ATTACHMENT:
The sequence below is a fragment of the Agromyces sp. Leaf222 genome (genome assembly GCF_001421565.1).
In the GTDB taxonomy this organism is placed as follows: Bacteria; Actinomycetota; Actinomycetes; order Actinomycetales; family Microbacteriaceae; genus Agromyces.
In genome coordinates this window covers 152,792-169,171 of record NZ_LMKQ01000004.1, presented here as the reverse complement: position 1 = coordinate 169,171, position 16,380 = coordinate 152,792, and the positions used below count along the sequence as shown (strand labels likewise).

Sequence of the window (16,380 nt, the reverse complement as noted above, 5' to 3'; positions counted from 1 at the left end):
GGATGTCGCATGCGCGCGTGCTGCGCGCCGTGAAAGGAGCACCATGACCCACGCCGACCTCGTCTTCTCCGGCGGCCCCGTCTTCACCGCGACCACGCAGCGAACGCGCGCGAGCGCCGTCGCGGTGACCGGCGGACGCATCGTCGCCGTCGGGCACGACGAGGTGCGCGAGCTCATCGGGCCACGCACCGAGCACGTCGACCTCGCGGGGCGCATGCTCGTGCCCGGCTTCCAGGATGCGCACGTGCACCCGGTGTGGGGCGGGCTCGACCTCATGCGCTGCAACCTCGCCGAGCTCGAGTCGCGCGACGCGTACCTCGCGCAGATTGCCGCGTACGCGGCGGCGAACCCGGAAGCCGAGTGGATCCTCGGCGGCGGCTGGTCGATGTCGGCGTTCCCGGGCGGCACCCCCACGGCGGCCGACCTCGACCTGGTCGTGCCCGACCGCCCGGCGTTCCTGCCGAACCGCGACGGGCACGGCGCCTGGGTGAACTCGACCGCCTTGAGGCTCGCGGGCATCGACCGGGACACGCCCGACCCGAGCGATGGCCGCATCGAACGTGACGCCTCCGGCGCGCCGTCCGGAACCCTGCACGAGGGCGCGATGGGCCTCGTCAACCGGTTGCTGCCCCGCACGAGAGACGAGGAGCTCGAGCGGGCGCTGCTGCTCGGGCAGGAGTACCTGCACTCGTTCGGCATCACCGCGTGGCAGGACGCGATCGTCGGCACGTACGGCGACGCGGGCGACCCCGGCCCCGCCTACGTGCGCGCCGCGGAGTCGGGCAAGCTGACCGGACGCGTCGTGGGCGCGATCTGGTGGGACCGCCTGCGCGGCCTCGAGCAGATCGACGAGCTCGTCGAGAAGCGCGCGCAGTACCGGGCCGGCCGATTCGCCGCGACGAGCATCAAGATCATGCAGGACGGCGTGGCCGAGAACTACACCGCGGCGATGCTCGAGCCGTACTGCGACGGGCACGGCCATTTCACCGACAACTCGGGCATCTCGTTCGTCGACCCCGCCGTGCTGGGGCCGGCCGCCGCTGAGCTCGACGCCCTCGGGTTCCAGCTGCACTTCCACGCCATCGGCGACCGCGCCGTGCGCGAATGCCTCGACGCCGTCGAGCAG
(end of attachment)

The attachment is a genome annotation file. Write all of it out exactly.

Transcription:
The sequence below is a fragment of the Agromyces sp. Leaf222 genome (genome assembly GCF_001421565.1).
In the GTDB taxonomy this organism is placed as follows: Bacteria; Actinomycetota; Actinomycetes; order Actinomycetales; family Microbacteriaceae; genus Agromyces.
In genome coordinates this window covers 152,792-169,171 of record NZ_LMKQ01000004.1, presented here as the reverse complement: position 1 = coordinate 169,171, position 16,380 = coordinate 152,792, and the positions used below count along the sequence as shown (strand labels likewise).

Sequence of the window (16,380 nt, the reverse complement as noted above, 5' to 3'; positions counted from 1 at the left end):
GGATGTCGCATGCGCGCGTGCTGCGCGCCGTGAAAGGAGCACCATGACCCACGCCGACCTCGTCTTCTCCGGCGGCCCCGTCTTCACCGCGACCACGCAGCGAACGCGCGCGAGCGCCGTCGCGGTGACCGGCGGACGCATCGTCGCCGTCGGGCACGACGAGGTGCGCGAGCTCATCGGGCCACGCACCGAGCACGTCGACCTCGCGGGGCGCATGCTCGTGCCCGGCTTCCAGGATGCGCACGTGCACCCGGTGTGGGGCGGGCTCGACCTCATGCGCTGCAACCTCGCCGAGCTCGAGTCGCGCGACGCGTACCTCGCGCAGATTGCCGCGTACGCGGCGGCGAACCCGGAAGCCGAGTGGATCCTCGGCGGCGGCTGGTCGATGTCGGCGTTCCCGGGCGGCACCCCCACGGCGGCCGACCTCGACCTGGTCGTGCCCGACCGCCCGGCGTTCCTGCCGAACCGCGACGGGCACGGCGCCTGGGTGAACTCGACCGCCTTGAGGCTCGCGGGCATCGACCGGGACACGCCCGACCCGAGCGATGGCCGCATCGAACGTGACGCCTCCGGCGCGCCGTCCGGAACCCTGCACGAGGGCGCGATGGGCCTCGTCAACCGGTTGCTGCCCCGCACGAGAGACGAGGAGCTCGAGCGGGCGCTGCTGCTCGGGCAGGAGTACCTGCACTCGTTCGGCATCACCGCGTGGCAGGACGCGATCGTCGGCACGTACGGCGACGCGGGCGACCCCGGCCCCGCCTACGTGCGCGCCGCGGAGTCGGGCAAGCTGACCGGACGCGTCGTGGGCGCGATCTGGTGGGACCGCCTGCGCGGCCTCGAGCAGATCGACGAGCTCGTCGAGAAGCGCGCGCAGTACCGGGCCGGCCGATTCGCCGCGACGAGCATCAAGATCATGCAGGACGGCGTGGCCGAGAACTACACCGCGGCGATGCTCGAGCCGTACTGCGACGGGCACGGCCATTTCACCGACAACTCGGGCATCTCGTTCGTCGACCCCGCCGTGCTGGGGCCGGCCGCCGCTGAGCTCGACGCCCTCGGGTTCCAGCTGCACTTCCACGCCATCGGCGACCGCGCCGTGCGCGAATGCCTCGACGCCGTCGAGCAG